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Home > For Patients > Information and Guides: Angioplasty and Stenting

Angioplasty and Stenting : A guide for Patients and Families

What is Angioplasty and Stenting?

An Angioplasty is a procedure to open blocked arteries.  The physician can open blocked or narrowed blood vessels caused by peripheral artery disease or other conditions by placing a small balloon inside a narrowed blood vessel and inflate it.  Stents are tiny mesh tubes that support the artery walls to keep the vessels open after the balloon has been used.  In some patients, high blood pressure is caused by a blockage in the artery to the kidney, a condition known as renal hypertension.  This artery too can be treated with angioplasty and stenting.

How is this done?

Angioplasty and stenting is usually done through the small puncture used for the angiogram. The physician guides a catheter through the blood vessels to the blocked area.  The tip of the catheter carries the angioplasty balloon or stent.  This is typically done just after the angiogram on the same day.  There are circumstances determined by your physician in where you would need to return on a different day after the angiogram for the angioplasty and stenting.  Your physician will inform if this is the case.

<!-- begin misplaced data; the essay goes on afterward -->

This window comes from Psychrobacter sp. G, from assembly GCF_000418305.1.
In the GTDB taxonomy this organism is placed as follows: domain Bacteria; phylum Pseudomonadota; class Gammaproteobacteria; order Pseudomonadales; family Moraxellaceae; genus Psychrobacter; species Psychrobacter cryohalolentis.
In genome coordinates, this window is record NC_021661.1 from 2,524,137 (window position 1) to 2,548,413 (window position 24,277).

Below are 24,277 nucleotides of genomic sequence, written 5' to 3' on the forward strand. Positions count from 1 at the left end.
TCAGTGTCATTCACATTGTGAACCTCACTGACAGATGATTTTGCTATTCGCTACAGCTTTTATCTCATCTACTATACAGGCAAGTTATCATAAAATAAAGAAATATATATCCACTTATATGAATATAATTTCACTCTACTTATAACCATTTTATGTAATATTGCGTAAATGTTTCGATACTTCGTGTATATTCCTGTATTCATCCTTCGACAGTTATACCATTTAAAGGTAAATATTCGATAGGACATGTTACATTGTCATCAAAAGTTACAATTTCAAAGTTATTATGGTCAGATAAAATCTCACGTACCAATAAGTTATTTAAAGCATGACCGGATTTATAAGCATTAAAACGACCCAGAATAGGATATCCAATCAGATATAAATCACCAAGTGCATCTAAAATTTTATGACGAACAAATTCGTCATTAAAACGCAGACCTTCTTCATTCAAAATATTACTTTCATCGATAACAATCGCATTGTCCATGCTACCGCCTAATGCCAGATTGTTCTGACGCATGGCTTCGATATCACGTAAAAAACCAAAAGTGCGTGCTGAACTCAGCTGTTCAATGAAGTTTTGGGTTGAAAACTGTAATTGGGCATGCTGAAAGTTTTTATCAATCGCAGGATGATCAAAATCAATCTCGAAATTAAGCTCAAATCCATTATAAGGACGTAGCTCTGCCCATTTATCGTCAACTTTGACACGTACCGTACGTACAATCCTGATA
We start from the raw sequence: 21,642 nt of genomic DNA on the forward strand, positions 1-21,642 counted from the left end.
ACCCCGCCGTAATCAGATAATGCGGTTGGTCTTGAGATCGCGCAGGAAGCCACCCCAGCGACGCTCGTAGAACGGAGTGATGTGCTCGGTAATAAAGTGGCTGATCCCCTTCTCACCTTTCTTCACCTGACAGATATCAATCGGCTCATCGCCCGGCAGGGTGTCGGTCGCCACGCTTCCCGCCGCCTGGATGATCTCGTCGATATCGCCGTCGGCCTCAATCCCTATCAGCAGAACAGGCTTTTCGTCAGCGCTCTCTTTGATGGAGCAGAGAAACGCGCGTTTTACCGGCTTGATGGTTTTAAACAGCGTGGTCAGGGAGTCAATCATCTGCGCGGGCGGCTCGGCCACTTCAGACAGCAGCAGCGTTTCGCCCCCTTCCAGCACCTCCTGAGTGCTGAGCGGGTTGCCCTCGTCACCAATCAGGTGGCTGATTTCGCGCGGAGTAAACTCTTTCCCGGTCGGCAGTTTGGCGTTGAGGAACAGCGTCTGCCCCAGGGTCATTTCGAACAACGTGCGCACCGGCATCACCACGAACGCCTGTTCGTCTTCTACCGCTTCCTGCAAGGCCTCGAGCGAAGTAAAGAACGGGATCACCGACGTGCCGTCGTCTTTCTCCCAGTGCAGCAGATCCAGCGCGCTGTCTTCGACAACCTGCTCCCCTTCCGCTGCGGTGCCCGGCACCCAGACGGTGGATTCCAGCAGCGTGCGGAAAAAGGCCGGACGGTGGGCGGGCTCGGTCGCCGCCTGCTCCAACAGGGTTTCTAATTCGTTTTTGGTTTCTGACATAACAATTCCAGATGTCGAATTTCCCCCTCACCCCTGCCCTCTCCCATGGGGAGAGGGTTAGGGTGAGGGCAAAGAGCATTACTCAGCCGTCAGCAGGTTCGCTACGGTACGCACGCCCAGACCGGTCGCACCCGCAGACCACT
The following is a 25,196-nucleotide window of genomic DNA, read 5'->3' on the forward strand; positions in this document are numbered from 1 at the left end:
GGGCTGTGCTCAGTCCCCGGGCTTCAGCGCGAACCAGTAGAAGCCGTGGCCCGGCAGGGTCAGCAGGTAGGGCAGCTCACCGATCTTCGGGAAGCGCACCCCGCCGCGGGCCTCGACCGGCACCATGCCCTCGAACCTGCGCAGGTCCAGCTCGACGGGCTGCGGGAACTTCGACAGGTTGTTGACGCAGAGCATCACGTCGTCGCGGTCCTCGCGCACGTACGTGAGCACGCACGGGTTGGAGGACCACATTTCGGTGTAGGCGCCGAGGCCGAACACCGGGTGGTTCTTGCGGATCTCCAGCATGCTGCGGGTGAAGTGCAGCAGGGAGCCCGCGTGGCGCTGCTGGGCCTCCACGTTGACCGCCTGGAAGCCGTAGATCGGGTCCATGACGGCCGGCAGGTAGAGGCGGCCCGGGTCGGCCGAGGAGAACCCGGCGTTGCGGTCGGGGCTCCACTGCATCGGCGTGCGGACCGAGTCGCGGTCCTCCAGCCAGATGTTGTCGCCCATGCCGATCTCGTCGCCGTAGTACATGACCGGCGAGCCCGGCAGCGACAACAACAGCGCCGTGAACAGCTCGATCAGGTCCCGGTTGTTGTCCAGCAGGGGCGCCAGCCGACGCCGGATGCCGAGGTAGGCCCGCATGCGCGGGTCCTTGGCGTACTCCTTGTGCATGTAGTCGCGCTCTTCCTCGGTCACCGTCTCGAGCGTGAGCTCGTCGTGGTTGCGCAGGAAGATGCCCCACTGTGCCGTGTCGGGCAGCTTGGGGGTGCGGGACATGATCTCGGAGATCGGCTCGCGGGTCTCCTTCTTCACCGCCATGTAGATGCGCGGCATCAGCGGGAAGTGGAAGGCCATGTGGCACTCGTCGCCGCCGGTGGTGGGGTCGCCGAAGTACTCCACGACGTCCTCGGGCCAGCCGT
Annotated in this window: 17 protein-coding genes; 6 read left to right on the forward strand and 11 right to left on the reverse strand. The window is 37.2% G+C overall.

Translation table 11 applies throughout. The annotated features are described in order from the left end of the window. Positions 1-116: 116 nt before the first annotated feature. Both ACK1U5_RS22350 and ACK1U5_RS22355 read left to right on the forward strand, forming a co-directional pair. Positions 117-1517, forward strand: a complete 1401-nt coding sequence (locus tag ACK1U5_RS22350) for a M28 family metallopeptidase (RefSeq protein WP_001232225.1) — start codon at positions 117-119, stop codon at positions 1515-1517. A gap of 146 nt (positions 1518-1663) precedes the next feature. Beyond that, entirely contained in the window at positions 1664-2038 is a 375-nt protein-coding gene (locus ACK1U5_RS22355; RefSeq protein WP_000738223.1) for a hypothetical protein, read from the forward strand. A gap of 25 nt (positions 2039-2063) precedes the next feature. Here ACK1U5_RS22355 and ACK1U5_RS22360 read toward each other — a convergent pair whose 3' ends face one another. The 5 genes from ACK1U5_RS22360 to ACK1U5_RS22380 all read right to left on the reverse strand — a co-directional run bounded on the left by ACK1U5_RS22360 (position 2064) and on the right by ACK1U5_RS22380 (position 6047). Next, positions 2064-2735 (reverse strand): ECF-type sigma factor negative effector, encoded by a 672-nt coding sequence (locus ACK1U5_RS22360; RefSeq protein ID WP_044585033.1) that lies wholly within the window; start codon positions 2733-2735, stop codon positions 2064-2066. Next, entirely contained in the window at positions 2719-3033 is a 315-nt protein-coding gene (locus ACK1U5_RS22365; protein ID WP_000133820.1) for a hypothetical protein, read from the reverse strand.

Are there any complications?

Serious complications are unusual after an angioplasty and stenting.  Mild complications include bleeding or bruising where the puncture was made.  These problems usually go away.   Serious complications include: allergic reaction to the contrast dye, a clot in the artery that was treated, a torn or weakened blood vessel, damage to the lining of the artery, blockages developing in the arteries downstream from the treated artery called embolization, a blood collection called a hematoma, or kidney proble

What can I expect after angioplasty and stenting?

You will need to stay in bed for 6 to 24 hours after your angioplasty.  You will be closely monitored. You may be prescribed new medication that thins your blood to will prevent clots from forming on your stent.  You will follow up in your physician’s office after you are discharge home and you might have testing to see how the blood is flowing through your treated artery.

Am I a candidate for angioplasty and stenting?

If you have moderate to severe narrowing or blockage in one or more of your vessels you may be a candidate.  If you have extremely hard plaque deposits, extensive or particularly long blockages you may not be a good candidate for angioplasty.


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